It was not until the beginning of 1931 that suspicion of MacDonald’s bona fides arose, and suggestions began to be made of a change of leadership. All sorts of rumours, canards and defamatory aspersions circulate around public men—especially politicians. The fact is that MacDonald was a man of mystery, a human enigma, his real character only revealed in the passing of the years. We can be blamed for our unswerving loyalty to Dr. Jekyll during these years, but surely we are not to be condemned for not believing in the existence of Mr. Hyde.”
The S.P.G.B. opposed MacDonald always, i.e., onwards from 1904, when the S.P.G.B. was founded, but nothing we said of MacDonald ever stated such a strong case against leadership in general. We said that the popular theory of leadership of political parties included glorifying the party leader in order to make him an impressive and romantic figure in the eyes of the rank and file. There has to be a kind of conspiracy among the lesser leaders to deify the great ones in order to make the members loyal. What we did not contemplate was that the lesser leaders would fall for the same clap-trap themselves. Yet Mr. MacNeill Weir asks us to believe that, right up to 1931, he was being cruelly deceived by the man he knew intimately.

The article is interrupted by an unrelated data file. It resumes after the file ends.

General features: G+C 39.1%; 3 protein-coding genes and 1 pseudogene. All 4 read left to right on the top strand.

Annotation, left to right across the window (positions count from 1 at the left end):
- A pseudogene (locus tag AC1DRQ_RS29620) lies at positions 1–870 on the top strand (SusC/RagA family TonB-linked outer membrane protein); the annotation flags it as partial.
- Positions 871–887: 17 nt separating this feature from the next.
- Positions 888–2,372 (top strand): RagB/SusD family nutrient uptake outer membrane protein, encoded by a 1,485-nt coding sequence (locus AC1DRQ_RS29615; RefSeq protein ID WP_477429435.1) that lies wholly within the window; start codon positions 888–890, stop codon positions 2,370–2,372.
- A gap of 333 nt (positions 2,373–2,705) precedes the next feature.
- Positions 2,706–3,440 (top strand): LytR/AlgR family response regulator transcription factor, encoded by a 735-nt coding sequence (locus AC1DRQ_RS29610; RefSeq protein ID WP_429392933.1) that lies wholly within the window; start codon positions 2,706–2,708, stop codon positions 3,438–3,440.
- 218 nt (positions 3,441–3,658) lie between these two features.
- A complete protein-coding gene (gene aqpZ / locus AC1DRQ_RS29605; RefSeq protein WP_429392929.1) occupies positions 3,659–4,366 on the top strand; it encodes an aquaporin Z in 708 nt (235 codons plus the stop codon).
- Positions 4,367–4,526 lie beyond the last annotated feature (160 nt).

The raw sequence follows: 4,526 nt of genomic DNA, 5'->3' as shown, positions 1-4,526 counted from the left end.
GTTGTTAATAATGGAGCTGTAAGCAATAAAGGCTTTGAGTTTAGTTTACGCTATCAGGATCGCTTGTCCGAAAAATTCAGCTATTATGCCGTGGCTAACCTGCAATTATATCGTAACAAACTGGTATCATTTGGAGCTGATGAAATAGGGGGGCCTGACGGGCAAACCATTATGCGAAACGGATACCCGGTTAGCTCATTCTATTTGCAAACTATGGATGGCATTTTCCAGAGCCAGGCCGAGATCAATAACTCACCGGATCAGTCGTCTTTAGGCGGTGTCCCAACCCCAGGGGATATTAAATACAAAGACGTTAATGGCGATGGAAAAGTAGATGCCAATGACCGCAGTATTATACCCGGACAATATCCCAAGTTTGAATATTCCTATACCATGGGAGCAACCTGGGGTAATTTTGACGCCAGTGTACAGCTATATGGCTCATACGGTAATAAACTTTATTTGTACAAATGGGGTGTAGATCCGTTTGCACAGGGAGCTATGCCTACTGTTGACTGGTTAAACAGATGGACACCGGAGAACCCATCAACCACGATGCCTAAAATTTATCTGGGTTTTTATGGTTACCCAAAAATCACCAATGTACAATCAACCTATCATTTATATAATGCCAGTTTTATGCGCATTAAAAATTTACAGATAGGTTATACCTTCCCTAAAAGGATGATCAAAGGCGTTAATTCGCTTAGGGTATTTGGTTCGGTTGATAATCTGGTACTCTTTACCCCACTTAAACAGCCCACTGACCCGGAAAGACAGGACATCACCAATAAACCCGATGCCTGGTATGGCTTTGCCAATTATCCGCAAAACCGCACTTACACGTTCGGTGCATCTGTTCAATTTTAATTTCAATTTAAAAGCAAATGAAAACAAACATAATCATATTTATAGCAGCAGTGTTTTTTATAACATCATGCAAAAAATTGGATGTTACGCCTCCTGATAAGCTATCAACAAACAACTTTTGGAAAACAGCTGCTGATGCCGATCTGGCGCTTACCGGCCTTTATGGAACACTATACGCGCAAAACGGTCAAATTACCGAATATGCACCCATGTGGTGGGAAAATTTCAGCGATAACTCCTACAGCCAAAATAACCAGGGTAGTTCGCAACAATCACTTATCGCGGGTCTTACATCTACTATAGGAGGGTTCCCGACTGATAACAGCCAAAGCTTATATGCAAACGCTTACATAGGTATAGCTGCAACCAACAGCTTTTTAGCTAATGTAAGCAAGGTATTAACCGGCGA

There is one thing Mr. Weir cannot get over. MacDonald’s speeches and writings were always empty of sound Socialist knowledge and principle, why did Mr. Weir not see through them? Another Labour M.P., Mr. Hugh Dalton, writing in the Daily Herald (November 18th, 1938), says that when he re-reads MacDonald’s old speeches now they give him “a sense almost of physical discomfort.” The answer is, and must be, that Mr. Weir and Mr. Dalton, and all their followers, did not know the difference between Socialist teaching, which endures, and social reformism, which depends for appeal on the trivial issue or the emotion of the moment.